Panier of Plenty

French Without Tears

Les Personnages, old textbook collection

Leçon Un

Although I studied French at school, it was not enough to prepare me
for life here. I vaguely remember a project ‘Costumes Throughout the
Ages’ and sketching a robe that Madame de Pompadour might wear.
One year as an ‘intensive option’ that then went missing – not utilised,
lessons quickly faded. As an adult, I was more studious, and as my
passion for France grew, I enrolled in classes at the Alliance Française
(de Sydney), moving up through the levels and fêting all the important
occasions on the French calendar, along with being part of the Festival
du Film Français – as the photographer who captured the ambience of
the opening evening and immortalised stars for the Alliance magazine.

One thing led to another – working with the French-Australian Chamber
of Commerce, covering exhibitions, and being invited to exhibit in Paris,
to mark the opening of the Sydney Olympic Games. ‘Un Conte de Deux
Villes, Sydney, Paris’ was born, and my hand-printed black and white
photos given special permission to travel with me on the plane. It was
the first time I had to translate – working behind the scenes to create
the catalogue and quotations that would accompany the display – my
fingers not sure how to navigate their way around the strange keyboard.

The next challenge, a few years later, was more ‘immersion’ – as I
joined a yacht with a French skipper and guests as the cook and
housekeeper – an initiation in nautical terms, most of which have
stayed with me due to the intensity of the experience; there is no
room for any misunderstanding when a storm starts to rage.

I continued to attune my ears, mainly through the many films featured
on SBS in Australia and Le Journal – with the same presenters I now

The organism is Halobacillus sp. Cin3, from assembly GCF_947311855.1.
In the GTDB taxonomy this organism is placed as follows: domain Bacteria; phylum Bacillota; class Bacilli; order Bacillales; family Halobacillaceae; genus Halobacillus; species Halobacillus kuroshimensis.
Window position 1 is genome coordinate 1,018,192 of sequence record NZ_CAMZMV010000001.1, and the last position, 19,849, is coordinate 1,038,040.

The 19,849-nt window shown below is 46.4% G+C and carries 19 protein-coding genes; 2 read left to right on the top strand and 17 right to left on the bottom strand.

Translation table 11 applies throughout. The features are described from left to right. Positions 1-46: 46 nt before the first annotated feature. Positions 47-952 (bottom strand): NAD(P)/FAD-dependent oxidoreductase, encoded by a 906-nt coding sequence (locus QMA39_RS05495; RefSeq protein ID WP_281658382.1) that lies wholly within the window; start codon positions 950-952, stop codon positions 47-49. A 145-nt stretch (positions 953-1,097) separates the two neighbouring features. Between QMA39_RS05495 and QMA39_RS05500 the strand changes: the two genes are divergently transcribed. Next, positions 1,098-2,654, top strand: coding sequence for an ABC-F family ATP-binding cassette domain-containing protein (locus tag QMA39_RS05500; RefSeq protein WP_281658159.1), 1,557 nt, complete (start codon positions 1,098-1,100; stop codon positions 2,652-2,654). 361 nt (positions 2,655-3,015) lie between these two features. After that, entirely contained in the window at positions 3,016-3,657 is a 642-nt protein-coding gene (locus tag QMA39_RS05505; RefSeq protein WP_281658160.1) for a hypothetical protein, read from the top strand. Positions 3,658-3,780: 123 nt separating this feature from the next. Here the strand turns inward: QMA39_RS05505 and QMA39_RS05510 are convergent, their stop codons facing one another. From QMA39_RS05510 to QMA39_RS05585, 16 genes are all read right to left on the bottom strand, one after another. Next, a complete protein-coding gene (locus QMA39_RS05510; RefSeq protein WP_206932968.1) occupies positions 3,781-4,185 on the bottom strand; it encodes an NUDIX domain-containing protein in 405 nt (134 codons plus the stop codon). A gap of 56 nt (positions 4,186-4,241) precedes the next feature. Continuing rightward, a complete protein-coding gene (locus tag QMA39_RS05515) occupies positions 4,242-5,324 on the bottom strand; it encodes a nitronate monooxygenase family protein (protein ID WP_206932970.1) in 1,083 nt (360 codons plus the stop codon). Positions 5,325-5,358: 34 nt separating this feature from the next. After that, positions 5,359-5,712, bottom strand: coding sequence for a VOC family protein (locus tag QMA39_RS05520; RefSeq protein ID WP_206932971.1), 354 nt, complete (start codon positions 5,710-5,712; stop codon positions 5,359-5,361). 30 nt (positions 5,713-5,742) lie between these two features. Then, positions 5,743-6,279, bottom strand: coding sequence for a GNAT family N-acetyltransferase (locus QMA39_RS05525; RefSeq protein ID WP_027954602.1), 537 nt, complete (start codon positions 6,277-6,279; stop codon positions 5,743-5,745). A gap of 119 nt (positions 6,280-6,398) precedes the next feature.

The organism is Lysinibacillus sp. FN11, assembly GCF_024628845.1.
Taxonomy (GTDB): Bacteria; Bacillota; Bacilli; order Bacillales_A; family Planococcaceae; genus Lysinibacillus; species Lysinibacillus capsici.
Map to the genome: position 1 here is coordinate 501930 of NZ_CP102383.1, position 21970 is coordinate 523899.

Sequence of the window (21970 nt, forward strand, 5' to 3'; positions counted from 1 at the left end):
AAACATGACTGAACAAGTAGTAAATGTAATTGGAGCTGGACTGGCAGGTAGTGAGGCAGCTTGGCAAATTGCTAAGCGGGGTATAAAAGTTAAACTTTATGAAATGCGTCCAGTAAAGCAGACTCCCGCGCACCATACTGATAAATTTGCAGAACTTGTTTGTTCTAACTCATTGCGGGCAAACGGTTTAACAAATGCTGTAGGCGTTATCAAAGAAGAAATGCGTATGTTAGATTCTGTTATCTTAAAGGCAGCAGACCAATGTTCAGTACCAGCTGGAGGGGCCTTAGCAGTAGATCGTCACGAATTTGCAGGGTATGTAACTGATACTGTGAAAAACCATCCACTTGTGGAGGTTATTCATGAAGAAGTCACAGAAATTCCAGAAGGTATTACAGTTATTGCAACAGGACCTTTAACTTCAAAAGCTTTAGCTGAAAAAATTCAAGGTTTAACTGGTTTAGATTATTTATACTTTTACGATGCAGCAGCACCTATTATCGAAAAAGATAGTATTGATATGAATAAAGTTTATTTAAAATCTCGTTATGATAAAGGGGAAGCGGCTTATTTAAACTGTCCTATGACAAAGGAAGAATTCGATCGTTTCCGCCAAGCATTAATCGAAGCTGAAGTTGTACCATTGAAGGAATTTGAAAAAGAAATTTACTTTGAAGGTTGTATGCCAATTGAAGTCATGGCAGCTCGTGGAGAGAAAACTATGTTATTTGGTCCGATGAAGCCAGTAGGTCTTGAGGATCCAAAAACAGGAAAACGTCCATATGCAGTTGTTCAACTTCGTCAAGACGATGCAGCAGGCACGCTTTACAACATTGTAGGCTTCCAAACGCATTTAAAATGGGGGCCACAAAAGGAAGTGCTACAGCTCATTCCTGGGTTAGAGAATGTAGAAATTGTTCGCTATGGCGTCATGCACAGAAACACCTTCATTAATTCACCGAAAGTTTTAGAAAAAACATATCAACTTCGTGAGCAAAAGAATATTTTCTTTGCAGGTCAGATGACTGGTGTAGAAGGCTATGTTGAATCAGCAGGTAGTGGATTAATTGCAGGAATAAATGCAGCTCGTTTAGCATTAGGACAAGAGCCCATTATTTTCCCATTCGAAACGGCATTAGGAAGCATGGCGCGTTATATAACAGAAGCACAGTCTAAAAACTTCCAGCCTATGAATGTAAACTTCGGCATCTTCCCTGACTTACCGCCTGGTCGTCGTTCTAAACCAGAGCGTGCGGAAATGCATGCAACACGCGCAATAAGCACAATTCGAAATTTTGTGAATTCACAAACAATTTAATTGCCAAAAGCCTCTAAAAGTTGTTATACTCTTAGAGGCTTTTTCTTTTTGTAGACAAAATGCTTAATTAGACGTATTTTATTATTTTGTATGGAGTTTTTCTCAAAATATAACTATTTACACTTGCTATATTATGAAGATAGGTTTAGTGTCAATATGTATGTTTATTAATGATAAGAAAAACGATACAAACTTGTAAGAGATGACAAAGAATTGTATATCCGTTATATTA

see on TV here. I realise how far I have come, yet at times think
how much further I have to go to really comprehend and to be able to
express everything I wish to articulate – with all the nuances intact.

Each day, without doubt, I gain ‘new words’, integrating them into
my vocabulary. Often, if they are complicated, I have to ask again;
sounding them out or seeing them written, before they can be slotted
into a sentence. At first it was exhausting – like the continuous
effort to listen and then speak took too much concentration, and there
was ‘nothing left’ after such directed focus. Now it is more ‘a word
here and there’ vs. great chunks of knowledge to digest.

Practice makes perfect, and necessity drives this process, as to
function – to be here fully – communication is perhaps ‘of the highest
importance’. Yet all the while, in spite of being an adult with much
worldly experience, there is the child, ever present. For the journey
is one of regression; starting from scratch, eyes open with wonder
and questioning ‘why’, the workings of things, is what makes this
‘learning curve’ so interesting. Coming from a space of naivety,
and layer by layer, building understanding – as we in turn ‘become
heard’, breaking through the language barrier that divides the worlds.

“French, How to Speak and Write it’

French Without Tears, by Lady Bell

Galerie Vivienne

This entry was published on November 16, 2012 at 10:02 pm. It’s filed under Books, Culture and Arts, Europe, Expat, France, Language, Life, Lifestyle, Literature, Media, Photography, Reading, South of France, Thoughts, Travel, Writing and tagged , , , , , , , , , , , . Bookmark the permalink. Follow any comments here with the RSS feed for this post.

One thought on “French Without Tears

  1. mesarapugs on said:

    Well done you! So many achievements! Bisous x 🙂

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